Location: Cotton Ginning ResearchTitle: Accuracy of alternate oven drying procedures
|Hardin Iv, Robert|
|Delhom, Christopher - Chris|
Submitted to: National Cotton Council Beltwide Cotton Conference
Publication Type: Proceedings
Publication Acceptance Date: 1/4/2018
Publication Date: 5/31/2018
Citation: Funk, P.A., Hardin Iv, R.G., Terrazas, A.A., Armijo, C.B., Whitelock, D.P., Pelletier, M.G., Wanjura, J.D., Holt, G.A., Delhom, C.D., Yeater, K.M. 2018. Accuracy of alternate oven drying procedures. National Cotton Council Beltwide Cotton Conference. p. 909-916. Available: https://www.cotton.org/beltwide/index-printable.cfm?page=proceedings
Interpretive Summary: The four ARS laboratories that perform various types of post-harvest research cooperated to re-evaluate moisture content determination procedures that were developed in the 1960's. The introduction of electronic balances, plastic food storage bags with integral zipper closures, express air freight package shipping, and high-capacity ovens has changed some aspects of the gravimetric methods we follow, and each team currently practices slightly different procedures. These differing procedures were compared, and the potential differences in results are presented. Weighing samples outside of high-capacity ovens makes no difference when determining change in moisture content (for example, before and after a drying system), but it results in an apparent moisture content that is half of one percent higher than the value determined by weighing samples inside of the drying oven. We also quantified the influence of sample density, trash content, excess drying time, and variations in sample storage and handling. These effects were less, and storage and handling differences were negligible.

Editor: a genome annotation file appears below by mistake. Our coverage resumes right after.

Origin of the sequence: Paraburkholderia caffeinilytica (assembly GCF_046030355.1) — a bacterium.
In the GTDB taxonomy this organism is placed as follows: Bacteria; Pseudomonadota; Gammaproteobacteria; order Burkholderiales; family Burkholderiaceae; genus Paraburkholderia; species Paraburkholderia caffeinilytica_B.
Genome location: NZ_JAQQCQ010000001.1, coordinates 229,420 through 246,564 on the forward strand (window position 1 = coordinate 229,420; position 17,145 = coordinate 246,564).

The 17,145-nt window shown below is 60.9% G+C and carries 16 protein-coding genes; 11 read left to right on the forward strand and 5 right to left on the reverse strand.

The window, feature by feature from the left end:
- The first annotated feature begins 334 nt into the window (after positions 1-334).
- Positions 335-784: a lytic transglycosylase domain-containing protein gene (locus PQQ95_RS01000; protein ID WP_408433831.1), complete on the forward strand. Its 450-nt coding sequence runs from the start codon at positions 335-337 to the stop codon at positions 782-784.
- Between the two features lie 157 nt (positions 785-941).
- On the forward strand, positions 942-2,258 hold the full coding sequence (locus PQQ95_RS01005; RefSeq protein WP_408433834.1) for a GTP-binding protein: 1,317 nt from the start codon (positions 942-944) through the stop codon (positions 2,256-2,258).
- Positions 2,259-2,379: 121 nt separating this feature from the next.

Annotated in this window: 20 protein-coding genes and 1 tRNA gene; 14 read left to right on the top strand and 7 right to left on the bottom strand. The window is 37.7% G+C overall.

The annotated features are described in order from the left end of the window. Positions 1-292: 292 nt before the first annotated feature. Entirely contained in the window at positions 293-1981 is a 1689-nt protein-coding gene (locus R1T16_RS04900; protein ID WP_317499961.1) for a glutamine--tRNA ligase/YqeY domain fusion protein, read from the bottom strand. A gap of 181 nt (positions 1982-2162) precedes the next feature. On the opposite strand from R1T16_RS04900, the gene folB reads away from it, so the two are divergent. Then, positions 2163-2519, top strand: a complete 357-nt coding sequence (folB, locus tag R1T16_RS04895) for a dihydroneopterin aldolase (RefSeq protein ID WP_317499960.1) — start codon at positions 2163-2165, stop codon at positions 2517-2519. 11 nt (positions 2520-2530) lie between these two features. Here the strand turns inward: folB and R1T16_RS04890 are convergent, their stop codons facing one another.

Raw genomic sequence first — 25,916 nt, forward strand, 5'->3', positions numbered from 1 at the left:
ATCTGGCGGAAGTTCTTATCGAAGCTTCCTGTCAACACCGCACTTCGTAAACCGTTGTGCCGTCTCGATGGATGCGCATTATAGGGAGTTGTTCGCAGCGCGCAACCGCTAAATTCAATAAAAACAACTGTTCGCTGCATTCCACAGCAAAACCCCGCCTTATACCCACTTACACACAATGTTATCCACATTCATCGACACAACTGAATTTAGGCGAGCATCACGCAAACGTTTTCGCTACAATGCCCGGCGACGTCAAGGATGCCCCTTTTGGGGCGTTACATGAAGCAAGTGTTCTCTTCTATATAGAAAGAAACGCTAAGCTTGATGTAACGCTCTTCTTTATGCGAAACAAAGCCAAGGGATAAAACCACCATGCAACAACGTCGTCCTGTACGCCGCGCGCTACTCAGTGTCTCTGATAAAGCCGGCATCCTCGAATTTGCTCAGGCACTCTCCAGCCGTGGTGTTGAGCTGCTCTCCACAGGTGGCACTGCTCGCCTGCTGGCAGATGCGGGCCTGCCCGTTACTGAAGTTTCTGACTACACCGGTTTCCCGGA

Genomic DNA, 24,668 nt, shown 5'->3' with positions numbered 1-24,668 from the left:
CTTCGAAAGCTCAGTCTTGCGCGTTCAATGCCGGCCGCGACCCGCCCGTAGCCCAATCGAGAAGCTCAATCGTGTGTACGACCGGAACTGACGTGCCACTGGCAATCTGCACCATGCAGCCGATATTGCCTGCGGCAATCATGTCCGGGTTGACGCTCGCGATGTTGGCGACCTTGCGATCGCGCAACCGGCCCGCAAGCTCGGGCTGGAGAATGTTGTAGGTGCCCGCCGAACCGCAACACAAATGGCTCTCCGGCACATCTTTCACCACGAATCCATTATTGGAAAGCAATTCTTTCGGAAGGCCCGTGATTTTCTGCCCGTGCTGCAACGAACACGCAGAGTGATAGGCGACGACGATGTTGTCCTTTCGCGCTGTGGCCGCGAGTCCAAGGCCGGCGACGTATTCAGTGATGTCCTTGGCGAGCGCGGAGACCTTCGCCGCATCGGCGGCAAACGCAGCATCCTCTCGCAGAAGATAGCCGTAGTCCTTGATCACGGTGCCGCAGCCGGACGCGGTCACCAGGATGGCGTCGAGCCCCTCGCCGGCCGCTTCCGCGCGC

Technical Abstract: Cotton post-harvest processing research frequently requires moisture content determination for seed cotton, cotton seed, and cotton lint. Standard procedures as documented in 1972 and as currently practiced were analyzed to estimate measurement uncertainty. Understanding the source and magnitude of errors will aid in increasing precision and interpreting results. Four types of seed cotton (with from 9.4 to 36.8% foreign matter) and one variety of lint were stored for > 30 days in a controlled environment (21 C, 65% RH) and thoroughly blended to reach uniform moisture content. Drying baskets (652 cc) were loaded, in random order, with 25, 35, 50, 71 and 100 grams of material; wet weights were determined in the controlled environment. Additional samples were placed in plastic zipper bags and sent by air freight or stored on-site. Replicated sets of seed cotton and lint samples were weighed inside a drying oven, then outside of it while still hot. Some samples were dried for twice the recommended time. Sample location in the ovens was tracked. Weighing hot dry samples outside of the drying oven increased apparent moisture content approximately half of one percent. Smaller differences in apparent moisture content were found when halving or doubling the amount of material in drying baskets, or doubling the drying time. Foreign matter had a minor influence on apparent moisture content. Storage for three days and shipping by airfreight in plastic zipper bags did not measurably change the apparent moisture content. Sample location within the drying oven made no difference.